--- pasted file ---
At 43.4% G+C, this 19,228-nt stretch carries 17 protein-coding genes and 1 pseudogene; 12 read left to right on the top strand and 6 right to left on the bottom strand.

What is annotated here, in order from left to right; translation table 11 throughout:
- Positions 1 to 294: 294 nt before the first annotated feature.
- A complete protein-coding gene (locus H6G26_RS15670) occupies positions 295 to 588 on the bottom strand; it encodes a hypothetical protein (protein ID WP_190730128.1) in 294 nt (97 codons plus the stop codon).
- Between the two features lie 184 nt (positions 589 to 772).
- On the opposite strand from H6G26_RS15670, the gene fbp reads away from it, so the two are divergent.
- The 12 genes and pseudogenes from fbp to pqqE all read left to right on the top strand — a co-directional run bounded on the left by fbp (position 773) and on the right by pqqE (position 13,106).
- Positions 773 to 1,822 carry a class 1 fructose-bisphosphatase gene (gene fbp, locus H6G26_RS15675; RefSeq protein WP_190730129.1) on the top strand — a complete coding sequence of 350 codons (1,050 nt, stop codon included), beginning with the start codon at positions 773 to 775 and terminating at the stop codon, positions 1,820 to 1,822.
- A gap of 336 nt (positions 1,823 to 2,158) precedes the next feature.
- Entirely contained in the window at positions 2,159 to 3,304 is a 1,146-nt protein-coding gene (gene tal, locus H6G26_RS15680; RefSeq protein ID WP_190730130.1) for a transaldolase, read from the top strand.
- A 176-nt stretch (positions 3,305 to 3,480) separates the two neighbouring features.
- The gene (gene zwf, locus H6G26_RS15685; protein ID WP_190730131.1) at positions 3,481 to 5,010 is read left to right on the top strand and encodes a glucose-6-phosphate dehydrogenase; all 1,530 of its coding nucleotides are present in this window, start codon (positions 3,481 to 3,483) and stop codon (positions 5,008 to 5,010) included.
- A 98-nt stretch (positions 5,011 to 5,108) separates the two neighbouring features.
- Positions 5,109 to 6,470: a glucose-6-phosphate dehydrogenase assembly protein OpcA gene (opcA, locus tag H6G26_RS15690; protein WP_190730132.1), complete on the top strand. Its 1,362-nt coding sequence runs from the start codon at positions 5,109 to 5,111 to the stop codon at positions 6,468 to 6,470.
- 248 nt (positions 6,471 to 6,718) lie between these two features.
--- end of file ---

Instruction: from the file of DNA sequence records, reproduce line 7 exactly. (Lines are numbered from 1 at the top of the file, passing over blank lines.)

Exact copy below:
- The 12 genes and pseudogenes from fbp to pqqE all read left to right on the top strand — a co-directional run bounded on the left by fbp (position 773) and on the right by pqqE (position 13,106).